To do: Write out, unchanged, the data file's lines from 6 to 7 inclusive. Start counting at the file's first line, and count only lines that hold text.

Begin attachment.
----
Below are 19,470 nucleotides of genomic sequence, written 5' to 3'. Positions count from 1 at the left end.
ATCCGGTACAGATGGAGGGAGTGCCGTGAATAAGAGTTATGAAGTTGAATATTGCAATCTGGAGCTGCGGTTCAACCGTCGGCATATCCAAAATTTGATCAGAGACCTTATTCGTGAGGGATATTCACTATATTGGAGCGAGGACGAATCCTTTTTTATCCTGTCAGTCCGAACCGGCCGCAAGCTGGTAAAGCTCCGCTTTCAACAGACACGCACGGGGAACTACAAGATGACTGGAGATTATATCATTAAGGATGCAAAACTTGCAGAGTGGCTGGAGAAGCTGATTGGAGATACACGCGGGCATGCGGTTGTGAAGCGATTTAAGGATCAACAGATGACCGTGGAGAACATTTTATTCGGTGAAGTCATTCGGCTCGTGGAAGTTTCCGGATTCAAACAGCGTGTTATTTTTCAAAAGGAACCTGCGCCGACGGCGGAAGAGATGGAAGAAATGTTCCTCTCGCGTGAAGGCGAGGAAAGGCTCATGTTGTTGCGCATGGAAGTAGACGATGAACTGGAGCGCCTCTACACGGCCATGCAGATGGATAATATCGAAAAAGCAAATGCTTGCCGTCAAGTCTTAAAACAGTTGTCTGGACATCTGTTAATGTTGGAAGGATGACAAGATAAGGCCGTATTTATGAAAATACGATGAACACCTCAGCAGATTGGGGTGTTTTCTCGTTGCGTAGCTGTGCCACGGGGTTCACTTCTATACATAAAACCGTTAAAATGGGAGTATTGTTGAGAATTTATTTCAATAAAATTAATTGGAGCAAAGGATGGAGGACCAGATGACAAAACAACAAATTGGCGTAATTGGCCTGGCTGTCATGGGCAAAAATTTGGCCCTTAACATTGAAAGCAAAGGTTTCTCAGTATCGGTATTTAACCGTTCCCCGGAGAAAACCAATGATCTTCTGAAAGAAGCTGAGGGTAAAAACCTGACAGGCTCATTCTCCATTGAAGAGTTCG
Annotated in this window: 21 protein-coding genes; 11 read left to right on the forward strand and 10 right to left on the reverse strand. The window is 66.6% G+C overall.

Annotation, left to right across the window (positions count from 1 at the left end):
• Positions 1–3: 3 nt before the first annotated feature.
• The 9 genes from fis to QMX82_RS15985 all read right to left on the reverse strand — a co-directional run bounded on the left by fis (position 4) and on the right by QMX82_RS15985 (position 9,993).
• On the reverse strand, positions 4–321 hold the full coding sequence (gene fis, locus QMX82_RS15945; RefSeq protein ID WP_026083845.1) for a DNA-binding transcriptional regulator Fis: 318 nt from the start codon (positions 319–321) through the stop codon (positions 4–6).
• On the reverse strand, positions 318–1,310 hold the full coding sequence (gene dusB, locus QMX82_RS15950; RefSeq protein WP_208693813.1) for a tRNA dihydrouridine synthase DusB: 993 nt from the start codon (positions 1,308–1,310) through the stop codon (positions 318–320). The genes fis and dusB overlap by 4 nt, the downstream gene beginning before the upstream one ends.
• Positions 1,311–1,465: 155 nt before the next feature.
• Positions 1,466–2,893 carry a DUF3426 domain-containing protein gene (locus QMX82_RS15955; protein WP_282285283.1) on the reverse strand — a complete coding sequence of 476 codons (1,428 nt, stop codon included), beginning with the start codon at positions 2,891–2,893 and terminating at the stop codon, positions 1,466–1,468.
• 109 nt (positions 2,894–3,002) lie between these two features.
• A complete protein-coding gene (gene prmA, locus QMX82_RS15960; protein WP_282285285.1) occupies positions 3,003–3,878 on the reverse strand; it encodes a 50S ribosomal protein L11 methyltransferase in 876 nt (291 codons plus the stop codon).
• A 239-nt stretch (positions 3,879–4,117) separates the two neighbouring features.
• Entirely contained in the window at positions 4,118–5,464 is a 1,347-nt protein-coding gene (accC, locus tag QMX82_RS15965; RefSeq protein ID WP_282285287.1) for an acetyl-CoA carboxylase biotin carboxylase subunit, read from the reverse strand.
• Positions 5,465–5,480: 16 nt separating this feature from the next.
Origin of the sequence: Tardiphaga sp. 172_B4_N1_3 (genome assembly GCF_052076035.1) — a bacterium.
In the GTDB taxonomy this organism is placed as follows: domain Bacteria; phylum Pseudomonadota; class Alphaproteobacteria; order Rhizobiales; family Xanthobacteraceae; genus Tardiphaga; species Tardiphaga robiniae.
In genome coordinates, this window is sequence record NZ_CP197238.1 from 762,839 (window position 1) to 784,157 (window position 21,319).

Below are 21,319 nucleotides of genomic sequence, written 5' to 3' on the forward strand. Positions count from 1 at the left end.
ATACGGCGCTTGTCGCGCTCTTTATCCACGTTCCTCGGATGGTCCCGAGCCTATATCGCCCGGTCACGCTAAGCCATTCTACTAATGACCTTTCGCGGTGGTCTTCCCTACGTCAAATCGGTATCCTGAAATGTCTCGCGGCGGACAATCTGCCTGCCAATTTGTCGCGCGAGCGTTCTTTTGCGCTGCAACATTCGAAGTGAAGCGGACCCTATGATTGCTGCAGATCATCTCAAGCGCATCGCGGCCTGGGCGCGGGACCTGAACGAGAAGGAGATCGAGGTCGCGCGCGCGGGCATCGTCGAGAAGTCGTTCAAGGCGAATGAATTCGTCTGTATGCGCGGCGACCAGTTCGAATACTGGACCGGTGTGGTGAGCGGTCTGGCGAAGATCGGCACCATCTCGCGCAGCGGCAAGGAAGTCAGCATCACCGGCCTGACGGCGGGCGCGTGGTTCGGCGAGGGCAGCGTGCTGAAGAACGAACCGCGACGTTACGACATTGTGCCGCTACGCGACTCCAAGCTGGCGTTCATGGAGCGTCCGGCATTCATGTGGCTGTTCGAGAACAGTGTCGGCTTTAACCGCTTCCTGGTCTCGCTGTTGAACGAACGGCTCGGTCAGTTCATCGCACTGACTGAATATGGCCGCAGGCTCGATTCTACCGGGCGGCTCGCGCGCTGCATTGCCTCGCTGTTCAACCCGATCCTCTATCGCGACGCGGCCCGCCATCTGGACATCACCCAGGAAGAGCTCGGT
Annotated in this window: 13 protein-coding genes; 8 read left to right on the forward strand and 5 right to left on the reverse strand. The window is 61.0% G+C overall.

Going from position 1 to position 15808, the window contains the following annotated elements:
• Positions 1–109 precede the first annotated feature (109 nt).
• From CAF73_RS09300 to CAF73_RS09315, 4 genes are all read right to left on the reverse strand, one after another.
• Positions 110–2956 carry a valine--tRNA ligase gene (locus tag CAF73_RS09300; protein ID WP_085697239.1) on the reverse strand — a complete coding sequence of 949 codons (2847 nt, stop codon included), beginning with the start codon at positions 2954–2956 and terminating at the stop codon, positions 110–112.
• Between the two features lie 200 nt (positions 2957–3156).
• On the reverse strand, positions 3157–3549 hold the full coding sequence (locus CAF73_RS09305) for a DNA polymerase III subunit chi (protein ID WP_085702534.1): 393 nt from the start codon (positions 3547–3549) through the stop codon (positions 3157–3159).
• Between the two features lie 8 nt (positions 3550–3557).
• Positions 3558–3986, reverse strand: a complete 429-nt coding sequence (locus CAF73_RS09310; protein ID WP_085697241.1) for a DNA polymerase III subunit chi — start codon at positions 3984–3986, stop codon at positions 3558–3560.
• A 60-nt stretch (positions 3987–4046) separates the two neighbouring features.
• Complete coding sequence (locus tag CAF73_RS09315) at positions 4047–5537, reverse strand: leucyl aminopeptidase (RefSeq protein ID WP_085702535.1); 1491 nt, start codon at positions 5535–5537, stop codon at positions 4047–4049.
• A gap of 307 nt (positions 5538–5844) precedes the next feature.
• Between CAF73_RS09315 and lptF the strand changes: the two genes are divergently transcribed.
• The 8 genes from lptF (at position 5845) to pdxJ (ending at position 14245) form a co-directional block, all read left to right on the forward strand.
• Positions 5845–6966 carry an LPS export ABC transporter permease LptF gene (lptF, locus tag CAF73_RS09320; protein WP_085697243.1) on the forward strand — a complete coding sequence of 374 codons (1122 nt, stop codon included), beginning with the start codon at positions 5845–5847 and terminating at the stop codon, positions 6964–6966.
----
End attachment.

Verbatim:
• The 9 genes from fis to QMX82_RS15985 all read right to left on the reverse strand — a co-directional run bounded on the left by fis (position 4) and on the right by QMX82_RS15985 (position 9,993).
• On the reverse strand, positions 4–321 hold the full coding sequence (gene fis, locus QMX82_RS15945; RefSeq protein ID WP_026083845.1) for a DNA-binding transcriptional regulator Fis: 318 nt from the start codon (positions 319–321) through the stop codon (positions 4–6).